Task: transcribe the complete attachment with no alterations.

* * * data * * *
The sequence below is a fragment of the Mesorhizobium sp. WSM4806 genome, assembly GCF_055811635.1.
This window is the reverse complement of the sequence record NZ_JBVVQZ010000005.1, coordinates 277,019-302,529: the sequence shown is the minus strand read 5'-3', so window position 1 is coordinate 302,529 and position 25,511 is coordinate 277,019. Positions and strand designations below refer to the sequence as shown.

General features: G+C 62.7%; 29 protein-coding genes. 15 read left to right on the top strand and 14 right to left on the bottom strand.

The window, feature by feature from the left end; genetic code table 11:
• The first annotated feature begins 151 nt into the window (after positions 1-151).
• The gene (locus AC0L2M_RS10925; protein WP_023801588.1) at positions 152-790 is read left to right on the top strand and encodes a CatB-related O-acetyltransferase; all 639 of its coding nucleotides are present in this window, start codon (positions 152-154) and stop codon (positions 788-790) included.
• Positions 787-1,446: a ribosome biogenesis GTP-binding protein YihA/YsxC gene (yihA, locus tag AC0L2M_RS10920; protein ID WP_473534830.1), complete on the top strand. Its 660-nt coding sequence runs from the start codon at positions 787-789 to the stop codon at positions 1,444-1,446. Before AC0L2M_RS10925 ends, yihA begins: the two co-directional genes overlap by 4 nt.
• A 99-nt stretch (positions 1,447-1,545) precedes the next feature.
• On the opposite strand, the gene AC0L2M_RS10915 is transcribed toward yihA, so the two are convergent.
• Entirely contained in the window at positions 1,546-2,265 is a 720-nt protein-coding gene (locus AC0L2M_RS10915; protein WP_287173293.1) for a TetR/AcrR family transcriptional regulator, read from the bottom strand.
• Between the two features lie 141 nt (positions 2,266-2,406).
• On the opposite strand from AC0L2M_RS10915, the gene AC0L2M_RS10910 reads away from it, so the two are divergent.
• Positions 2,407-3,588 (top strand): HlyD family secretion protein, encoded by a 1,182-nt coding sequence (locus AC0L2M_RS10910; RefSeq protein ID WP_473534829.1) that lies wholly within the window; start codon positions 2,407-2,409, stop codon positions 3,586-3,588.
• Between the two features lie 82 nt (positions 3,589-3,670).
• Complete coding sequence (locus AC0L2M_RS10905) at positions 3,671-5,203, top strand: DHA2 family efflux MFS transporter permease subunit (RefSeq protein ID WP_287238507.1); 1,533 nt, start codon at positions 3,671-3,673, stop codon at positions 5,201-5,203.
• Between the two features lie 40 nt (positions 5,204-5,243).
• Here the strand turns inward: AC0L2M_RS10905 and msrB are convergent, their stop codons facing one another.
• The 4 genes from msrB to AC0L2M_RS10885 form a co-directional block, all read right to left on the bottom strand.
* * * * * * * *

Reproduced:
The sequence below is a fragment of the Mesorhizobium sp. WSM4806 genome, assembly GCF_055811635.1.
This window is the reverse complement of the sequence record NZ_JBVVQZ010000005.1, coordinates 277,019-302,529: the sequence shown is the minus strand read 5'-3', so window position 1 is coordinate 302,529 and position 25,511 is coordinate 277,019. Positions and strand designations below refer to the sequence as shown.

General features: G+C 62.7%; 29 protein-coding genes. 15 read left to right on the top strand and 14 right to left on the bottom strand.

The window, feature by feature from the left end; genetic code table 11:
• The first annotated feature begins 151 nt into the window (after positions 1-151).
• The gene (locus AC0L2M_RS10925; protein WP_023801588.1) at positions 152-790 is read left to right on the top strand and encodes a CatB-related O-acetyltransferase; all 639 of its coding nucleotides are present in this window, start codon (positions 152-154) and stop codon (positions 788-790) included.
• Positions 787-1,446: a ribosome biogenesis GTP-binding protein YihA/YsxC gene (yihA, locus tag AC0L2M_RS10920; protein ID WP_473534830.1), complete on the top strand. Its 660-nt coding sequence runs from the start codon at positions 787-789 to the stop codon at positions 1,444-1,446. Before AC0L2M_RS10925 ends, yihA begins: the two co-directional genes overlap by 4 nt.
• A 99-nt stretch (positions 1,447-1,545) precedes the next feature.
• On the opposite strand, the gene AC0L2M_RS10915 is transcribed toward yihA, so the two are convergent.
• Entirely contained in the window at positions 1,546-2,265 is a 720-nt protein-coding gene (locus AC0L2M_RS10915; protein WP_287173293.1) for a TetR/AcrR family transcriptional regulator, read from the bottom strand.
• Between the two features lie 141 nt (positions 2,266-2,406).
• On the opposite strand from AC0L2M_RS10915, the gene AC0L2M_RS10910 reads away from it, so the two are divergent.
• Positions 2,407-3,588 (top strand): HlyD family secretion protein, encoded by a 1,182-nt coding sequence (locus AC0L2M_RS10910; RefSeq protein ID WP_473534829.1) that lies wholly within the window; start codon positions 2,407-2,409, stop codon positions 3,586-3,588.
• Between the two features lie 82 nt (positions 3,589-3,670).
• Complete coding sequence (locus AC0L2M_RS10905) at positions 3,671-5,203, top strand: DHA2 family efflux MFS transporter permease subunit (RefSeq protein ID WP_287238507.1); 1,533 nt, start codon at positions 3,671-3,673, stop codon at positions 5,201-5,203.
• Between the two features lie 40 nt (positions 5,204-5,243).
• Here the strand turns inward: AC0L2M_RS10905 and msrB are convergent, their stop codons facing one another.
• The 4 genes from msrB to AC0L2M_RS10885 form a co-directional block, all read right to left on the bottom strand.